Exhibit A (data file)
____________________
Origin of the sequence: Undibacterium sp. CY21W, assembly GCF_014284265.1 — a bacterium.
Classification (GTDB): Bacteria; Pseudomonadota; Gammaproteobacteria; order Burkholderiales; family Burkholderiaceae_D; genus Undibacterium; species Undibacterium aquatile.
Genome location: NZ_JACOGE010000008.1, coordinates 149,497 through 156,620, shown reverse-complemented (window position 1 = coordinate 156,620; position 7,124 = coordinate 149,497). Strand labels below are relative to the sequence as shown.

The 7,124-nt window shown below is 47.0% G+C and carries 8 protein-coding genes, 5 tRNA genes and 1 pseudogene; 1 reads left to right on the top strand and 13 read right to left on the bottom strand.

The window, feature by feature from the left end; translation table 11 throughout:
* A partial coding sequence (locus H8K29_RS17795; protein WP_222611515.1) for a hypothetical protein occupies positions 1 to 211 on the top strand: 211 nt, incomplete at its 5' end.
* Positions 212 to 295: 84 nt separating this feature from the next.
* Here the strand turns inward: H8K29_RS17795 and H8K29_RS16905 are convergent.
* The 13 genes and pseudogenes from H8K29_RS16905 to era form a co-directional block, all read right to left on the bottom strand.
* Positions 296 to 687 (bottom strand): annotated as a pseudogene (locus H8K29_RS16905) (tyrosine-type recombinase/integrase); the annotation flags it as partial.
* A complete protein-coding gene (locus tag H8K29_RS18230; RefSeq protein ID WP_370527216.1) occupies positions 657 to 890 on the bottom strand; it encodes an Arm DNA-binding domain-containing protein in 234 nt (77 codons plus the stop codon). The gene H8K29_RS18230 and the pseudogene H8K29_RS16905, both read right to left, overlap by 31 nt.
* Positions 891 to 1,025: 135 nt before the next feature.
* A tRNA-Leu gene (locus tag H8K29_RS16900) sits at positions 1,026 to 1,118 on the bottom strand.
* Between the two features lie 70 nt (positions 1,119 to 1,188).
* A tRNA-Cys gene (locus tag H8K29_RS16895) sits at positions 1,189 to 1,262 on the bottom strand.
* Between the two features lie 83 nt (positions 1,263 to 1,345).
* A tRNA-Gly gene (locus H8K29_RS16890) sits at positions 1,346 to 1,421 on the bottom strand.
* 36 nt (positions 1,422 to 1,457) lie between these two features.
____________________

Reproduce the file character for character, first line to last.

Origin of the sequence: Undibacterium sp. CY21W, assembly GCF_014284265.1 — a bacterium.
Classification (GTDB): Bacteria; Pseudomonadota; Gammaproteobacteria; order Burkholderiales; family Burkholderiaceae_D; genus Undibacterium; species Undibacterium aquatile.
Genome location: NZ_JACOGE010000008.1, coordinates 149,497 through 156,620, shown reverse-complemented (window position 1 = coordinate 156,620; position 7,124 = coordinate 149,497). Strand labels below are relative to the sequence as shown.

The 7,124-nt window shown below is 47.0% G+C and carries 8 protein-coding genes, 5 tRNA genes and 1 pseudogene; 1 reads left to right on the top strand and 13 read right to left on the bottom strand.

The window, feature by feature from the left end; translation table 11 throughout:
* A partial coding sequence (locus H8K29_RS17795; protein WP_222611515.1) for a hypothetical protein occupies positions 1 to 211 on the top strand: 211 nt, incomplete at its 5' end.
* Positions 212 to 295: 84 nt separating this feature from the next.
* Here the strand turns inward: H8K29_RS17795 and H8K29_RS16905 are convergent.
* The 13 genes and pseudogenes from H8K29_RS16905 to era form a co-directional block, all read right to left on the bottom strand.
* Positions 296 to 687 (bottom strand): annotated as a pseudogene (locus H8K29_RS16905) (tyrosine-type recombinase/integrase); the annotation flags it as partial.
* A complete protein-coding gene (locus tag H8K29_RS18230; RefSeq protein ID WP_370527216.1) occupies positions 657 to 890 on the bottom strand; it encodes an Arm DNA-binding domain-containing protein in 234 nt (77 codons plus the stop codon). The gene H8K29_RS18230 and the pseudogene H8K29_RS16905, both read right to left, overlap by 31 nt.
* Positions 891 to 1,025: 135 nt before the next feature.
* A tRNA-Leu gene (locus tag H8K29_RS16900) sits at positions 1,026 to 1,118 on the bottom strand.
* Between the two features lie 70 nt (positions 1,119 to 1,188).
* A tRNA-Cys gene (locus tag H8K29_RS16895) sits at positions 1,189 to 1,262 on the bottom strand.
* Between the two features lie 83 nt (positions 1,263 to 1,345).
* A tRNA-Gly gene (locus H8K29_RS16890) sits at positions 1,346 to 1,421 on the bottom strand.
* 36 nt (positions 1,422 to 1,457) lie between these two features.